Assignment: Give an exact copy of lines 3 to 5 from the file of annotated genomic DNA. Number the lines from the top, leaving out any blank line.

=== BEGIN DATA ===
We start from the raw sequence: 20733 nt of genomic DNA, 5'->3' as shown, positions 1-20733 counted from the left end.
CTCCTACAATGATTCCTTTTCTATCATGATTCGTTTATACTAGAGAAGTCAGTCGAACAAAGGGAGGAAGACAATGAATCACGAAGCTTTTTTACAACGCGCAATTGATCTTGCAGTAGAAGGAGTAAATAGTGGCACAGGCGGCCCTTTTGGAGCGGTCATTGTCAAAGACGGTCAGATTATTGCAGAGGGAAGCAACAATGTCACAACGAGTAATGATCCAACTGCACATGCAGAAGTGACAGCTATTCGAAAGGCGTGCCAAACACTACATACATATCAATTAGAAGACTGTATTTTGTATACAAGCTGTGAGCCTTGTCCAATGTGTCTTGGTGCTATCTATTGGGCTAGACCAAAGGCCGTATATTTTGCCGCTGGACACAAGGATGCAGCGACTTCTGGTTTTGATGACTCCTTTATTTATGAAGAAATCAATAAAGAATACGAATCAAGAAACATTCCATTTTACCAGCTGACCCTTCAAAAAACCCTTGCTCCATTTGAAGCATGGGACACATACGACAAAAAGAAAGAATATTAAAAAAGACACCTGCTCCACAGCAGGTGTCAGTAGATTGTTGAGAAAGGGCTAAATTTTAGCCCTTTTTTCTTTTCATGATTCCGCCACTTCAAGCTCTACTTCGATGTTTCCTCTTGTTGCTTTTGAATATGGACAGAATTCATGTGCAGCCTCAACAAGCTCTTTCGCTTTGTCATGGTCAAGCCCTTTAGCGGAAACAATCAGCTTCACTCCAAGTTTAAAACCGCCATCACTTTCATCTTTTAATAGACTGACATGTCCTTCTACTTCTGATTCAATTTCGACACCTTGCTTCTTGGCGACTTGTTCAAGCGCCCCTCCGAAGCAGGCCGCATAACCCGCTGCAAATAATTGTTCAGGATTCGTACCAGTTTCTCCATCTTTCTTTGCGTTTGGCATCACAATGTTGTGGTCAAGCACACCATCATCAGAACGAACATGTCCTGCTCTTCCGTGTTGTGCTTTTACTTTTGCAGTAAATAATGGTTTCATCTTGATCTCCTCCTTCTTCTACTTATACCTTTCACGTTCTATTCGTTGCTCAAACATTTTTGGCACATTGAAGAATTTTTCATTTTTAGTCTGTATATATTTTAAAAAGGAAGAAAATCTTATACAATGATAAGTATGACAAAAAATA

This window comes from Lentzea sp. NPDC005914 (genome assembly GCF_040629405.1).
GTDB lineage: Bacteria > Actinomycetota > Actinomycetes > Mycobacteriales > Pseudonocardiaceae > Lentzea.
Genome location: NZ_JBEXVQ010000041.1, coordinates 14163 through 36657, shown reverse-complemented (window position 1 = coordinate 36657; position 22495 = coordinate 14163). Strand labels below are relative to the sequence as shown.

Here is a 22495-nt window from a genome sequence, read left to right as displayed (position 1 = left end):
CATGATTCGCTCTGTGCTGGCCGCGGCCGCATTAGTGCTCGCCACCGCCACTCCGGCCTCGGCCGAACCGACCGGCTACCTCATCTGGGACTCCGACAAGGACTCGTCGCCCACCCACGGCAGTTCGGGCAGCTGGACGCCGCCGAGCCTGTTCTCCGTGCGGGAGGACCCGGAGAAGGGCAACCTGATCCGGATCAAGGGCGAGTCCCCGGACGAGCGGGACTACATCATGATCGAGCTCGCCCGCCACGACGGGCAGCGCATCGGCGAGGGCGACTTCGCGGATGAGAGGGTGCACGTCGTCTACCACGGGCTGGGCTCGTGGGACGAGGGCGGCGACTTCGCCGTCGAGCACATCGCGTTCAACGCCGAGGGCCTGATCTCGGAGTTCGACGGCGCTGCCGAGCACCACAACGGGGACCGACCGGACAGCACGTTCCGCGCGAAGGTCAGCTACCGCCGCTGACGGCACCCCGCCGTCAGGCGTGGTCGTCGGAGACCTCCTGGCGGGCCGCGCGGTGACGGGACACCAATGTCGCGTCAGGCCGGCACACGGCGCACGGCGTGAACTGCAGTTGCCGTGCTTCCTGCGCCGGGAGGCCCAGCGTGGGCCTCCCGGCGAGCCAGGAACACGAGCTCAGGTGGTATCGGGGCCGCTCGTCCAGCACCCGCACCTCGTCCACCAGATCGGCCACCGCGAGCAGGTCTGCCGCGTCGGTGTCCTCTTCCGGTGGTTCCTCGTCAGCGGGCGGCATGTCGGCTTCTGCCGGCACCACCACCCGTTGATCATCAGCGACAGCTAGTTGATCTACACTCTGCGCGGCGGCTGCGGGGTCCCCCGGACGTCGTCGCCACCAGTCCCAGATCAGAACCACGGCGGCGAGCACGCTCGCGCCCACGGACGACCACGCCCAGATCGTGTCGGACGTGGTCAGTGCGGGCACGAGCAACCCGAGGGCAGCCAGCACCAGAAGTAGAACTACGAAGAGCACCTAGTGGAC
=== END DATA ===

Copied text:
This window comes from Lentzea sp. NPDC005914 (genome assembly GCF_040629405.1).
GTDB lineage: Bacteria > Actinomycetota > Actinomycetes > Mycobacteriales > Pseudonocardiaceae > Lentzea.
Genome location: NZ_JBEXVQ010000041.1, coordinates 14163 through 36657, shown reverse-complemented (window position 1 = coordinate 36657; position 22495 = coordinate 14163). Strand labels below are relative to the sequence as shown.